Texas Voting Restrictions
New restriction enacted in 2019: Cut back use of mobile early voting sites.
New restriction in place since 2016 election: Photo ID required if a voter has one, but an alternative will be available for those who present a non-photo ID from a preset list and execute an affidavit claiming to have certain, enumerated reasonable impediments to obtaining photo ID. Reasonable impediment alternative is more restrictive than the alternative in place in 2016.
Click here to see the types of ID required under Texas’s law.
New restriction(s) in place for the first time in 2016: Photo ID required if a voter has one, but an alternative will be available for those who have a reasonable impediment to obtaining ID.
Restriction(s) in place for the first time in 2012: Curbed voter registration drives.
Background: In 2012, a federal court blocked the 2011 photo ID law under Section 5 of the Voting Rights Act. The state then implemented the requirement after the U.S. Supreme Court gutted Section 5 in 2013, and a photo ID was required to vote for the first time in a federal election in 2014.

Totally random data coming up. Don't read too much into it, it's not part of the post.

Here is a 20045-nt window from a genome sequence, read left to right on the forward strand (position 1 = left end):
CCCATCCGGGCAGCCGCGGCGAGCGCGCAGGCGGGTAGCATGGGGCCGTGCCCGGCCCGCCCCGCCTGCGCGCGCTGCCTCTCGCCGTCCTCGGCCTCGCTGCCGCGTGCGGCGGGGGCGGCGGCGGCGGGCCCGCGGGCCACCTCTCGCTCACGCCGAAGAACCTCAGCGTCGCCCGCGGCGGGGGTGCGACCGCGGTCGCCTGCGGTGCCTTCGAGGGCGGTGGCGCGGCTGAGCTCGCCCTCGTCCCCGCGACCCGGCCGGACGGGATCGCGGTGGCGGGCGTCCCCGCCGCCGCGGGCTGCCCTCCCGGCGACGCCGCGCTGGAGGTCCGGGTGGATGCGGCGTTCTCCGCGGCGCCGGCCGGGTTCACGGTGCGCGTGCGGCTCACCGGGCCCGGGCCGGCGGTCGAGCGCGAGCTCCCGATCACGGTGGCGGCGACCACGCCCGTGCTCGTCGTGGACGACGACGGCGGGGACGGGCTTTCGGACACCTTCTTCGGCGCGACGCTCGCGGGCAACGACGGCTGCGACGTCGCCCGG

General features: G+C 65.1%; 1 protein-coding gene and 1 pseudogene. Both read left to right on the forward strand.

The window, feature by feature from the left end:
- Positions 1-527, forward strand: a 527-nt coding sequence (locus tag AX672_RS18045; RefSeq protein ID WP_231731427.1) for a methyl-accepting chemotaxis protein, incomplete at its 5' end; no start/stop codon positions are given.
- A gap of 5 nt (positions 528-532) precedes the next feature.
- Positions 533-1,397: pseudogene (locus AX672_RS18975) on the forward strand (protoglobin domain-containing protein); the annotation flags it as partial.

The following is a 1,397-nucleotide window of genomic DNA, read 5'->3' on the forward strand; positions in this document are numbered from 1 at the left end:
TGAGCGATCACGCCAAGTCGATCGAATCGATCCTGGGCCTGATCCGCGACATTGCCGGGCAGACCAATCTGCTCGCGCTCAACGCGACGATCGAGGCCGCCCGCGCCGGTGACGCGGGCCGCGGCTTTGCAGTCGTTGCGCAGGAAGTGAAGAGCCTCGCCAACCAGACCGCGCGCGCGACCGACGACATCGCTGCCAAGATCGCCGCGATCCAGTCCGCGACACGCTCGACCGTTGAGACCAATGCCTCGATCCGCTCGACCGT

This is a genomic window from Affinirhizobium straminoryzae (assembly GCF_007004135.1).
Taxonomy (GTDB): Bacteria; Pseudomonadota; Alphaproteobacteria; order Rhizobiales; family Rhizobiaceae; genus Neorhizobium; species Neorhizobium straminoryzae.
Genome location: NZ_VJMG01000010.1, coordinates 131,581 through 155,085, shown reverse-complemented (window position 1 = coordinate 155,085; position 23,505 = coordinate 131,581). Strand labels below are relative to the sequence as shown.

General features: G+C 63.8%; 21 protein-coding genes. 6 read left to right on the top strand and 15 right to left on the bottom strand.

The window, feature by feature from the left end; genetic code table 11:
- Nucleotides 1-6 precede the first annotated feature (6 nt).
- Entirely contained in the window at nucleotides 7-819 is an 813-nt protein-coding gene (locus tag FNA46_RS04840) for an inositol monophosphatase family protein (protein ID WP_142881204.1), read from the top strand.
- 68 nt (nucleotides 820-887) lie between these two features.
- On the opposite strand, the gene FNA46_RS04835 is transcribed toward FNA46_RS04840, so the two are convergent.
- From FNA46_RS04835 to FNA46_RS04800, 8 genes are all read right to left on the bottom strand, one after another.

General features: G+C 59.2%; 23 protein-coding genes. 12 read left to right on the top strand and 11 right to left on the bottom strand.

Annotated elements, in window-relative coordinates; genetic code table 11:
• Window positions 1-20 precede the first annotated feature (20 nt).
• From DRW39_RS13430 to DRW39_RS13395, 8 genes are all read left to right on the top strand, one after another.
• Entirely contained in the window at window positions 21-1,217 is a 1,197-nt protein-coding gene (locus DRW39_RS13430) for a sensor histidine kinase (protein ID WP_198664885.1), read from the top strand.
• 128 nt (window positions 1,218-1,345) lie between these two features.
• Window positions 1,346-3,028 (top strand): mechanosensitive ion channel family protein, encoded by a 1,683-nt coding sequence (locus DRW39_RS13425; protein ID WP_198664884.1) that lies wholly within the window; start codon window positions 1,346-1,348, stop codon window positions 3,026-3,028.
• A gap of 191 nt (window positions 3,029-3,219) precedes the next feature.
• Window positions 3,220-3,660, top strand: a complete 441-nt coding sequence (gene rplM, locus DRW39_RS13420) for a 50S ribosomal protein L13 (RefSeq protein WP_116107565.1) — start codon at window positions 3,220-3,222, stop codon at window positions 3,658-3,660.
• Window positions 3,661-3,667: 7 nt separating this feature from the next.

In July 2016, the full Fifth Circuit Court of Appeals ruled that the strict photo ID law discriminates against minority voters, and therefore cannot be enforced against those who lack ID. In August 2016, a federal court approved an agreement that will allow voters with an obstacle to obtaining photo ID to cast a regular ballot in November 2016 after showing one of a much larger number of IDs and signing a declaration. In June 2017, in response to the litigation, Texas enacted a new voter ID law that is currently in place.
A Republican-controlled legislature passed the restriction on voter registration drives and the strict photo ID law in 2011, and both were signed by a GOP governor.